In 2013 I did a road trip around Portugal. I drove to cities like Porto, Lisbon, Evora, Alcobaca, Sintra, etc. It was an amazing experience that made me fall in love even more with my country!
Facts about the country:
The 1755 Lisbon earthquake occurred in the Kingdom of Portugal on the morning of Saturday, 1 November, the holy day of All Saints’ Day. In combination with subsequent fires and a tsunami, the earthquake almost totally destroyed Lisbon.
Since there were a lot of places I didn’t know in my own country, I decided to go with Ricardo on a real adventure and do a road trip across Portugal in my car.
We started by visiting Conimbriga, close to Coimbra. It was sooo hot that I almost fainted, even though I was drinking a lot of water. It was a scary feeling!
Conímbriga is one of the largest Roman settlements excavated in Portugal, and was classified as a National Monument in 1910. It consists of various structures such as a forum, basilica and commercial shops, thermal spas, aqueducts, insulae, homes of various heights (including interior patios) and domus, in addition to paleo-Christian basilica.
A visitors’ center was constructed to display objects found by archaeologists during their excavations, including coins, surgical tools, utensils and ceramics.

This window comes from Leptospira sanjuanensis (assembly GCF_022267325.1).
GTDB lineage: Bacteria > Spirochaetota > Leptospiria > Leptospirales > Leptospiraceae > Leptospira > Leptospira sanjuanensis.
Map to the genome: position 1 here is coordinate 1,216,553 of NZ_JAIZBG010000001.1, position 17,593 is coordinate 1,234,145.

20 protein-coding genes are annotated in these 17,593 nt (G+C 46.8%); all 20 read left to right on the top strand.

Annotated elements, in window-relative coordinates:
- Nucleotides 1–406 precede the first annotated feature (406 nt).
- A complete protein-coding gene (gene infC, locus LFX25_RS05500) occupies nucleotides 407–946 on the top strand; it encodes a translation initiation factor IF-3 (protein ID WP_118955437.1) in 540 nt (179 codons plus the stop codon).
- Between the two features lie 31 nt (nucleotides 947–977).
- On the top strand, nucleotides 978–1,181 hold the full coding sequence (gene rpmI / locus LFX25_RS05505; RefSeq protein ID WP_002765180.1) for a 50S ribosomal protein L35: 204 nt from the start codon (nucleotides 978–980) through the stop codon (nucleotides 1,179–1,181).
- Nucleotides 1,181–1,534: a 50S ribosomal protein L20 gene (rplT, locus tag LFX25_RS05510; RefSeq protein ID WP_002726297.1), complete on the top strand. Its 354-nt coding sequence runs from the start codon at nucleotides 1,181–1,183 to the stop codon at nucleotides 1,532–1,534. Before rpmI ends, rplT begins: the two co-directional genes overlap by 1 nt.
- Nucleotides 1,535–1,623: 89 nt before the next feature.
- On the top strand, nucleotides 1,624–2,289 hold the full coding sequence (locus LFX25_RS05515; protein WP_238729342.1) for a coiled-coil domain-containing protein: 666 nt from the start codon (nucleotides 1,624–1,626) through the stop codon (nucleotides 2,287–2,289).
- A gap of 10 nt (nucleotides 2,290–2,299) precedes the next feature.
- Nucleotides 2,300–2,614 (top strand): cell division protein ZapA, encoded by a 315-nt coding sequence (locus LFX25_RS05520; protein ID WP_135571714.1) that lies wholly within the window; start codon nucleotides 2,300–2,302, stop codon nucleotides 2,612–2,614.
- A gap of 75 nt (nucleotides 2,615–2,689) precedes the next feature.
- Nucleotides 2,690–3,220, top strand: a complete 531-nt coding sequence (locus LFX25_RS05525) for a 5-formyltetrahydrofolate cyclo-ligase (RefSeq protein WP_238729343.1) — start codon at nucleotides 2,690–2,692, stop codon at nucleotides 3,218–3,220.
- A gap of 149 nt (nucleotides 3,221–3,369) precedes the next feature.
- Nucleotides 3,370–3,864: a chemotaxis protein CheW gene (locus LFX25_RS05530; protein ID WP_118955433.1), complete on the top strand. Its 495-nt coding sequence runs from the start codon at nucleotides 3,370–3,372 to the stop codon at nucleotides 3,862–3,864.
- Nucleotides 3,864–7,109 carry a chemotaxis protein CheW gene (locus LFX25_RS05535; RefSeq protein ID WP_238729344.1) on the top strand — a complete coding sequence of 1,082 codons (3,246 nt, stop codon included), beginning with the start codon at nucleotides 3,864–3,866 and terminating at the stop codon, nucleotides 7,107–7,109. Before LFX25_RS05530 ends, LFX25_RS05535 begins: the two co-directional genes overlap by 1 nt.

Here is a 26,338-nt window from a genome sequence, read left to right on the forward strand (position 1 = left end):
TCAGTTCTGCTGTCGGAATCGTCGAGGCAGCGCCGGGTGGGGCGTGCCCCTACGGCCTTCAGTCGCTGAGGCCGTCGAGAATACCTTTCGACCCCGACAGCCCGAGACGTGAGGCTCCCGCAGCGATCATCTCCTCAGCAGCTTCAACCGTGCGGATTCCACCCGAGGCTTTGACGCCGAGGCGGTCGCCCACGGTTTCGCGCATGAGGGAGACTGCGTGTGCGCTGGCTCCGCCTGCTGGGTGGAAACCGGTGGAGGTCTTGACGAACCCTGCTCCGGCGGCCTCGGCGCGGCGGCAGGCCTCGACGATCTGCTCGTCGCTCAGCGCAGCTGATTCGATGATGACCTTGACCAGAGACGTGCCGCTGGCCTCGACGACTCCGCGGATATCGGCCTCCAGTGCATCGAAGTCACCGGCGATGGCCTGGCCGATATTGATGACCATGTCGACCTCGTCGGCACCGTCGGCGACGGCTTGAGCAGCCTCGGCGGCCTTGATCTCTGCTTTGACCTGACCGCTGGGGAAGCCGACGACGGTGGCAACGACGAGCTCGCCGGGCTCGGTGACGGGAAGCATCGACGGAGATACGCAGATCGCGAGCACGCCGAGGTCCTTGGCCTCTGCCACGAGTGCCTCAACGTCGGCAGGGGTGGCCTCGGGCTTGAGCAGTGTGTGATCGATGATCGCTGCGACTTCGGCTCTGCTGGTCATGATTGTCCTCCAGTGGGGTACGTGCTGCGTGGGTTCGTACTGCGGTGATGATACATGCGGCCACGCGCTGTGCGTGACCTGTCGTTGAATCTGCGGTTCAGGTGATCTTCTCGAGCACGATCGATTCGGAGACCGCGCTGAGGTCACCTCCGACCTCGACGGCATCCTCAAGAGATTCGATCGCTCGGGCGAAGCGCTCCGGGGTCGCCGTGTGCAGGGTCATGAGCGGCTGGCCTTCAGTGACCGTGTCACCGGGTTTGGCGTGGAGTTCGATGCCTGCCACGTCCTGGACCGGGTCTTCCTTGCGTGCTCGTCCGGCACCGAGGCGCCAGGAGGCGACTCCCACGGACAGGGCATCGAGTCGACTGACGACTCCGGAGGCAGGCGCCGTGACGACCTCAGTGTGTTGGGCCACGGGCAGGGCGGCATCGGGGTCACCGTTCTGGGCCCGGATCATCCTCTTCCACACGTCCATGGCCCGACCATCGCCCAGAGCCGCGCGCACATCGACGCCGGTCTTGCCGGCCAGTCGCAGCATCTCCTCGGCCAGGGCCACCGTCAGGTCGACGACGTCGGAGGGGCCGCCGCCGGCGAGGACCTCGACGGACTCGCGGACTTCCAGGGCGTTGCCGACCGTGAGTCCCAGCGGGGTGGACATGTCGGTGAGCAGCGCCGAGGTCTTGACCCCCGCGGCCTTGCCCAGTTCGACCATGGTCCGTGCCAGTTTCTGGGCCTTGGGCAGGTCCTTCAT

Then we stayed in Tomar for one night, sleeping in a camper site. Tomar is very nice, I liked to visit Convento de Cristo, with the famous manueline window.
The town of Tomar was born inside the walls of this convent, constructed under the orders of Gualdim de Pais, the fourth grand master of the Knights Templar in the late 12th century.
Tomar is one of Portugal’s historical jewels and more significantly was the last Templar town to be commissioned for construction. The park with the river are very nice too.
On day 2 we also visited Mosteiro da Batalha, a really nice monument with a nice architecture. The Monastery of Batalha was erected in commemoration of the 1385 Battle of Aljubarrota, and would serve as the burial church of the 15th-Century Aviz dynasty of Portuguese royalty.
It is one of the best and original examples of Late Gothic architecture in Portugal, intermingled with the Manueline style.
After Batalha, we visited another one, Mosteiro de Alcobaca. We didn’t go inside though. The Alcobaça Monastery was founded in the medieval period by the first Portuguese King, Afonso Henriques, in 1153, and maintained a close association with the Kings of Portugal throughout its history.
The church and monastery were the first Gothic buildings in Portugal, and, together with the Monastery of Santa Cruz in Coimbra, it was one of the most important of the mediaeval monasteries in Portugal.